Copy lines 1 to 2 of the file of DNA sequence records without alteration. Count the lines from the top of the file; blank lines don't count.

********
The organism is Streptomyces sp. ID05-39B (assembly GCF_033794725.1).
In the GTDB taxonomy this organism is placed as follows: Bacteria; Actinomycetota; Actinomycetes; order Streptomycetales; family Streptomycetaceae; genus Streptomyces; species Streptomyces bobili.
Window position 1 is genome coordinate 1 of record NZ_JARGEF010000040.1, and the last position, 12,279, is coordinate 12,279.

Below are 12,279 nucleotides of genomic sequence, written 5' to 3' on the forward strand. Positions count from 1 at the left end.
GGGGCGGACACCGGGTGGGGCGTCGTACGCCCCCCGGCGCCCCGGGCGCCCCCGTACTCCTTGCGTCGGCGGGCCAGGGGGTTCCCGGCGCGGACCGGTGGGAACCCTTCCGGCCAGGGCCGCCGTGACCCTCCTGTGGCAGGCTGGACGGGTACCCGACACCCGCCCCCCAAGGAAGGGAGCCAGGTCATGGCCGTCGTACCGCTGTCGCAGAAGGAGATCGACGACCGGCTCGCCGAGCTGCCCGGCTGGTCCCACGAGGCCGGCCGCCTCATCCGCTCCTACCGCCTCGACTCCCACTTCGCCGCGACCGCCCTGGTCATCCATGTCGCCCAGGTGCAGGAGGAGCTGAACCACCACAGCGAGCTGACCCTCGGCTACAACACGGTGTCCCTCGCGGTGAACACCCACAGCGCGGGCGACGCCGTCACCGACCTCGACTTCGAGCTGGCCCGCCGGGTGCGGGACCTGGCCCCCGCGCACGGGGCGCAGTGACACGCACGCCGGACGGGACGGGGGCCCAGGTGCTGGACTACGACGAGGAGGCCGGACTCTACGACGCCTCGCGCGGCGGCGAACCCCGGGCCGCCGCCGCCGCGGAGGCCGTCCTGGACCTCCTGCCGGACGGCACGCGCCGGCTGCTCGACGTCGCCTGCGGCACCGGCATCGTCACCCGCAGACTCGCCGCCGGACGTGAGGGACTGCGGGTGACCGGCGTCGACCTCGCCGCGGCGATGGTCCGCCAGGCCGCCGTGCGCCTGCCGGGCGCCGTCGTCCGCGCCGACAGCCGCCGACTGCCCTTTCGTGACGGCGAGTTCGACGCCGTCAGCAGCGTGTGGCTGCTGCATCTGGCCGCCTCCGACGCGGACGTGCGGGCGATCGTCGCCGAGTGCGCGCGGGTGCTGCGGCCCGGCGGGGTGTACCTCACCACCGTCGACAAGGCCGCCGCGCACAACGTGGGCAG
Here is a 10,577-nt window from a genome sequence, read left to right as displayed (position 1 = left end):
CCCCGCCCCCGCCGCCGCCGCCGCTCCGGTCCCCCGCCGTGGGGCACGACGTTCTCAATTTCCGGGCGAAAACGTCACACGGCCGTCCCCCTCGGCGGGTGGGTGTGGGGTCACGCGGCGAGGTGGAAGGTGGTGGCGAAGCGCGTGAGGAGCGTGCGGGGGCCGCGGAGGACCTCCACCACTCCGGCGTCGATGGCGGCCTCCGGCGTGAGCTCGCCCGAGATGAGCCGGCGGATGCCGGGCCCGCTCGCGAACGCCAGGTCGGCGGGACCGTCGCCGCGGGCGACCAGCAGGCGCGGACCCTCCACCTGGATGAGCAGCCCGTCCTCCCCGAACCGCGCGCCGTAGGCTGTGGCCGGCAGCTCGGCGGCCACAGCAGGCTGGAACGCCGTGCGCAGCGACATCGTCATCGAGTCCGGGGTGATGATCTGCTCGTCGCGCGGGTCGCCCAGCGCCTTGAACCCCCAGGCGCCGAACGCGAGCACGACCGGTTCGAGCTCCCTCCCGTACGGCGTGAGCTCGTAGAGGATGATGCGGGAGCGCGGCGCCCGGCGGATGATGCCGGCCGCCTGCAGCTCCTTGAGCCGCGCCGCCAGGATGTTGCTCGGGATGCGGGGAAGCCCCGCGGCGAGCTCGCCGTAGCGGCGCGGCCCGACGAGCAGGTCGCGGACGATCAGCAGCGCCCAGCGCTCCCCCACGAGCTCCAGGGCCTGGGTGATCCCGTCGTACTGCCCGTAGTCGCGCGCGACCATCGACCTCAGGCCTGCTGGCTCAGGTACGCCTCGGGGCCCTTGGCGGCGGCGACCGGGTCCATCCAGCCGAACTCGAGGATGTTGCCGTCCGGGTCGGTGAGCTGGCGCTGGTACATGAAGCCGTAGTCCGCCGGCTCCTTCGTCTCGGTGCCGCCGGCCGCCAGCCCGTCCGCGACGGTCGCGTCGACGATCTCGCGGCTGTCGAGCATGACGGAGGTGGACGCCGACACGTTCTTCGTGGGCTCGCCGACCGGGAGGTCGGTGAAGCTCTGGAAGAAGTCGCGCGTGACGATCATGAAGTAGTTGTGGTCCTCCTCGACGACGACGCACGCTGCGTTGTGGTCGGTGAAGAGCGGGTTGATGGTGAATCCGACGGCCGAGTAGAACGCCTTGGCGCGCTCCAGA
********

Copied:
The organism is Streptomyces sp. ID05-39B (assembly GCF_033794725.1).
In the GTDB taxonomy this organism is placed as follows: Bacteria; Actinomycetota; Actinomycetes; order Streptomycetales; family Streptomycetaceae; genus Streptomyces; species Streptomyces bobili.